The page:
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A car accident can lead to all types of damages, including broken windows. This might lead you to wonder if your insurance policy covers broken windows. The type of coverage you have will determine if windows will be part of your plan should you be involved in a situation.
Does Insurance Cover Broken Windows?
Whether or not your insurance policy covers broken windows will depend on the provider and the level of coverage that you have. A basic policy does not traditionally cover broken windows unless the damages are from an auto accident. If you are in a car accident, however, and your car’s windows are broken due to this, your insurance company may cover it after you have paid your deductible cost.
There are three types of insurance coverage to consider:
- Liability coverage: Liability coverage only covers the cost of damages that you cause to another vehicle. It does not cover your own damages.
- Collision coverage: Collision coverage covers your damages caused by another driver, or from an inanimate object.
- Comprehensive coverage: Comprehensive coverage covers damages not related to a car accident, like theft or vandalism.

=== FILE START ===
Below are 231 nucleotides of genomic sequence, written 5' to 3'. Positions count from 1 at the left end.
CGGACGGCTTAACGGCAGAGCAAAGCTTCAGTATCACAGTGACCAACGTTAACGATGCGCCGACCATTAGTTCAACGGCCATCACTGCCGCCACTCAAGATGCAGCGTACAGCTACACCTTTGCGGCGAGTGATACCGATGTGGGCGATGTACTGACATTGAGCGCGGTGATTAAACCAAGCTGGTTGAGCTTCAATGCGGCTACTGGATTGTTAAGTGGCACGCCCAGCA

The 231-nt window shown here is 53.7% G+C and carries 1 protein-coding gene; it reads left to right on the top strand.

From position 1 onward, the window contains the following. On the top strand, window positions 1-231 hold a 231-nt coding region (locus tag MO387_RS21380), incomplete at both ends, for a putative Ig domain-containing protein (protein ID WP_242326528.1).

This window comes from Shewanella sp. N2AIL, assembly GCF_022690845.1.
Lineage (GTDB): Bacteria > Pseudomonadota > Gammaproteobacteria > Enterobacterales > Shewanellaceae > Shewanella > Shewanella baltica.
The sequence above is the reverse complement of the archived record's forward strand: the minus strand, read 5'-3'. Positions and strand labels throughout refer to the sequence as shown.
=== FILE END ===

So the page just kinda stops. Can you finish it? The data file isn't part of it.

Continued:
Basic car insurance usually refers to liability coverage. Comprehensive and collision coverage is usually an available add-on. While collision and comprehensive insurance will usually cover broken windows, it is important to evaluate your policy to ensure that it does.
It is also a good idea to understand your deductible. The deductible is the amount of money that you will have to pay out-of-pocket before your insurance company will step in and pay the rest of the claim. Liability insurance does not usually have a deductible, but comprehensive and collision do. Some policies do have no-deductible options for some types of damages, including with broken windows.
This is why it always a good idea to evaluate your insurance policy so you know what is covered, and how much you have to pay yourself before you can file a claim.
What Damages Does Comprehensive/Collision Insurance Cover?
Collision and comprehensive coverage cover damages related to a car accident or a collision with an object, including your broken windows. Comprehensive and/or collision coverages may cover any of the following types of damages:
- Broken windows
- Broken locks
- Stolen technologies, including radio or GPS system
- Broken ignition
- Damages to the paint or carpet
- Glove box damage
- Airbag replacement
- Aftermarket parts damage (as long as it is included in the policy)
Comprehensive coverage covers damages not related to an accident, which usually includes broken windows. This might include vandalism or bad weather which then leads to broken windows.
However, comprehensive and collision do not always cover broken windows. Some insurance companies do require that you buy glass coverage. Always read the fine print of your policy to ensure that it is covered. If it is not, consider the cost of adding it to your policy. If it is available for just a few dollars a month, it may be worth the additional coverage because it can cost hundreds of dollars to repair broken windows.
When to Buy Additional Coverage